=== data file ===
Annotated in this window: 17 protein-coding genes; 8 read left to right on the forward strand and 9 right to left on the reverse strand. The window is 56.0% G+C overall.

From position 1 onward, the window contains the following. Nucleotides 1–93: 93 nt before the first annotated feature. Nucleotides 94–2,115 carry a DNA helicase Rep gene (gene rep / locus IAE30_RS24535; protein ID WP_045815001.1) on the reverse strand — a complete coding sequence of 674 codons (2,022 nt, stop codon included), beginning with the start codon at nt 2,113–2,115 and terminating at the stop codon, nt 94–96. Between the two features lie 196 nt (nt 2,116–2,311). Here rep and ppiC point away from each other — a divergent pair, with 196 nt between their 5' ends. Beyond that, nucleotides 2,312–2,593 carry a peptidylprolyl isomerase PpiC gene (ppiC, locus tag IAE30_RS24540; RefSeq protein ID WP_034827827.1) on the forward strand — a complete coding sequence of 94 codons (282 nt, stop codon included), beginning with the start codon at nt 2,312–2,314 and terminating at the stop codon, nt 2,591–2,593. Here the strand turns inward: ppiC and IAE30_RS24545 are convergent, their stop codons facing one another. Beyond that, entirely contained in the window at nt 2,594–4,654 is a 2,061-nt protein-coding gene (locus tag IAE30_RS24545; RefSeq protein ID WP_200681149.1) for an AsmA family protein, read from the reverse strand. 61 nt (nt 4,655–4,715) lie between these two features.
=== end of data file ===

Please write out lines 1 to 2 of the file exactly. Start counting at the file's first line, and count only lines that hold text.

Annotated in this window: 17 protein-coding genes; 8 read left to right on the forward strand and 9 right to left on the reverse strand. The window is 56.0% G+C overall.

From position 1 onward, the window contains the following. Nucleotides 1–93: 93 nt before the first annotated feature. Nucleotides 94–2,115 carry a DNA helicase Rep gene (gene rep / locus IAE30_RS24535; protein ID WP_045815001.1) on the reverse strand — a complete coding sequence of 674 codons (2,022 nt, stop codon included), beginning with the start codon at nt 2,113–2,115 and terminating at the stop codon, nt 94–96. Between the two features lie 196 nt (nt 2,116–2,311). Here rep and ppiC point away from each other — a divergent pair, with 196 nt between their 5' ends. Beyond that, nucleotides 2,312–2,593 carry a peptidylprolyl isomerase PpiC gene (ppiC, locus tag IAE30_RS24540; RefSeq protein ID WP_034827827.1) on the forward strand — a complete coding sequence of 94 codons (282 nt, stop codon included), beginning with the start codon at nt 2,312–2,314 and terminating at the stop codon, nt 2,591–2,593. Here the strand turns inward: ppiC and IAE30_RS24545 are convergent, their stop codons facing one another. Beyond that, entirely contained in the window at nt 2,594–4,654 is a 2,061-nt protein-coding gene (locus tag IAE30_RS24545; RefSeq protein ID WP_200681149.1) for an AsmA family protein, read from the reverse strand. 61 nt (nt 4,655–4,715) lie between these two features.